In February of 2003, I was one disheartened and frustrated girl. After three failed novel attempts (the first, a fantasy novel so bad my grandmother’s hanging onto it for blackmail purposes; the second, a YA novel that attracted a very excited offer from a scam agent who, it became apparent, had not read the book; the third, a coming-of-age novel that garnered interest and encouragement from legitimate agents, but no offers), I’d finally done it! I had a New York agent; we’ll call her Agent A. (I’ll leave it to you what the "A" might stand for.) Certified with the AAR, Agent A was eager to wine and dine editors who would be fighting over my novel, which had been carefully crafted to meet all the needs of today’s publishing market. Young sassy detective, romantic subplot, what more could you ask for? I’d completely faked out the publishing world. I was brilliant!
Except that I wasn’t. Though the novel got lots of favorable comments about the writing, by February 2003, ten publishers had rejected it. We were running out of options, and I decided the only thing to do was to throw myself into a new project.
Three characters sneaked up on me, jumped me in a dark alley, and wouldn’t let me up until I’d told their story. Whoa! I was surprised how easily the words flowed. I sped through the first fifty pages, quickly realizing that in order to explore the girls’ lives in an authentic way, I would have to turn off all the censors.
A little nervous, I showed the first fifty pages of The Bitch Posse to Agent A. Within a few days she emailed me back, telling me the novel was just too dark and that she couldn’t stand to read it, couldn’t see any way to market it, and couldn’t imagine anyone would ever want to read it. She suggested I stop writing it and try another mystery instead.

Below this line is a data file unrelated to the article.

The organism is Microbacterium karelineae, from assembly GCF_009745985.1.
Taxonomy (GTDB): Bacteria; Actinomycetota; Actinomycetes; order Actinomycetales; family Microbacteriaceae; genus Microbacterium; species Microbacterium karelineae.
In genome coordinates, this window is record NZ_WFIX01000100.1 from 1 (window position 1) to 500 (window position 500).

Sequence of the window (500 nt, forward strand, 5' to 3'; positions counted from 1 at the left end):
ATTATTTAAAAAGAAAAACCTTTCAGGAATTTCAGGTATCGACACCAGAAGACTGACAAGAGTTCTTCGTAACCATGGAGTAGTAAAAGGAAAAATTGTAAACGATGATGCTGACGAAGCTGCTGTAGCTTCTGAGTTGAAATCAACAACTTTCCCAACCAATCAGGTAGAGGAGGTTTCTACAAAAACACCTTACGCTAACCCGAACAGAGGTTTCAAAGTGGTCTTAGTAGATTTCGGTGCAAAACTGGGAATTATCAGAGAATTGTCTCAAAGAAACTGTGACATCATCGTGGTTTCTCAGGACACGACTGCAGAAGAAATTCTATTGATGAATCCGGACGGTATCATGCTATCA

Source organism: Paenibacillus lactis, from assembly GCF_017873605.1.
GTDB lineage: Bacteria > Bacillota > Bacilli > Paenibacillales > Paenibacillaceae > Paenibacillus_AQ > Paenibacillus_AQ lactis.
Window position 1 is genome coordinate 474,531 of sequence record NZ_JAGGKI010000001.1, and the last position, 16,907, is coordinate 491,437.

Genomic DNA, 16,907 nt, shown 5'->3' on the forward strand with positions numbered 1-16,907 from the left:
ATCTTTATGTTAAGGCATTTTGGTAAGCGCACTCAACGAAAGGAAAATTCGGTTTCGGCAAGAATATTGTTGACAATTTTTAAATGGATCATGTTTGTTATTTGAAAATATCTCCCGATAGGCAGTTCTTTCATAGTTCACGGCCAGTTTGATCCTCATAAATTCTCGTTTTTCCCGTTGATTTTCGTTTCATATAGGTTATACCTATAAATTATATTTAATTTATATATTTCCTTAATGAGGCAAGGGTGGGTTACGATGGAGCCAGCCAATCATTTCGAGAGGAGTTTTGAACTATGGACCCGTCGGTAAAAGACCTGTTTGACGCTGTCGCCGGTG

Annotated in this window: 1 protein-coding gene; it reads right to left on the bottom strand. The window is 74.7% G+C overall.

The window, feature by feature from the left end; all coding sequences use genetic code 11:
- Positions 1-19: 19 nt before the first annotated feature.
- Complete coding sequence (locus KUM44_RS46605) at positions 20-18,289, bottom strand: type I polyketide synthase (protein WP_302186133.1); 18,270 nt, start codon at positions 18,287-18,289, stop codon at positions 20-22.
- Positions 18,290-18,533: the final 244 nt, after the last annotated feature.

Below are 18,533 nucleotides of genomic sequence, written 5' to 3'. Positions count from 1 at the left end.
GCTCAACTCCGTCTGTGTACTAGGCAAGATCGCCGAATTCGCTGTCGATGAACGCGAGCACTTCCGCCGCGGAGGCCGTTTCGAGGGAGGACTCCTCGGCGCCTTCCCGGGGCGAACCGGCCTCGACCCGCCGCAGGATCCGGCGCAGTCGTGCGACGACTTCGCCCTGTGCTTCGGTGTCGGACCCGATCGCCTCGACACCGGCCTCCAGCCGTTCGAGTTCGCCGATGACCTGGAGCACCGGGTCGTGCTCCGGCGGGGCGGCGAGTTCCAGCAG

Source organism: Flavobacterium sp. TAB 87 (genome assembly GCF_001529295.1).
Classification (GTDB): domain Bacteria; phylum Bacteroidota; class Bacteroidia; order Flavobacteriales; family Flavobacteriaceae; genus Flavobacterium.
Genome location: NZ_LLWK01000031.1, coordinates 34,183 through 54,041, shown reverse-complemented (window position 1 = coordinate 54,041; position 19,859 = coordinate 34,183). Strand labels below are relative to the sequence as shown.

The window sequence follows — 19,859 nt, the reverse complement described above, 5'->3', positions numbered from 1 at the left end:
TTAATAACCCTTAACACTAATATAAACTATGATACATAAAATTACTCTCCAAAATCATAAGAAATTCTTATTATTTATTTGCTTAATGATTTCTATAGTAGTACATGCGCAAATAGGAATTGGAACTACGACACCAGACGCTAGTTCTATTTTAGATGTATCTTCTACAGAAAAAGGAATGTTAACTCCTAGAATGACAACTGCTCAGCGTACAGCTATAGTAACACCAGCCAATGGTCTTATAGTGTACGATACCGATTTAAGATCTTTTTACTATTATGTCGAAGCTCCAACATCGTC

I was stunned. Abandon Rennie, Amy, and Cherry, just when they were in the middle of so much trouble? I couldn’t bear to think of it. Yet what was the point of writing something no one would want to read?
I discussed this dilemma with my husband (Phil O’Connor), who is also a novelist, teacher of writers, and my first and most trusted reader. "This is the best thing you’ve ever done," he said. "You have to finish it."
That was all I needed. I smashed those censors with a baseball bat and hurled the broken pieces out the window. Cranking up the Pixies’ Doolittle (which I played at least a hundred times during the writing of this novel), I threw myself into the story, letting the girls of the Bitch Posse drag me anywhere they wanted to go. And they pulled me into some very dark corners.
I was convinced no one would ever publish it because of what Agent A had said, so I let anything and everything go. I transcribed the girls’ story with unflinching honesty, closely examining moments I’d never before been so brave as to give more than a passing, embarrassed glance. It was tremendously liberating.
The first draft of The Bitch Posse poured out of me in six short weeks. When Phil read the whole thing, he looked up at me and said: "Congratulations!" He’s rare with compliments like that, so I knew he meant it. I dissolved my agreement with Agent A and spent the next few months polishing the novel. Near the end of summer, I submitted it to agents, and within two weeks had several offers of representation. I signed with Mary Evans, who is one of the world’s most brilliant and sensitive souls. After some editorial back-and-forth with Mary, she sent the book out for auction. The book sold in four days, with four publishers making offers.
Think I ought to send Agent A a signed copy of The Bitch Posse, along with this Backstory?
Read an excerpt at Martha O'Connor's website.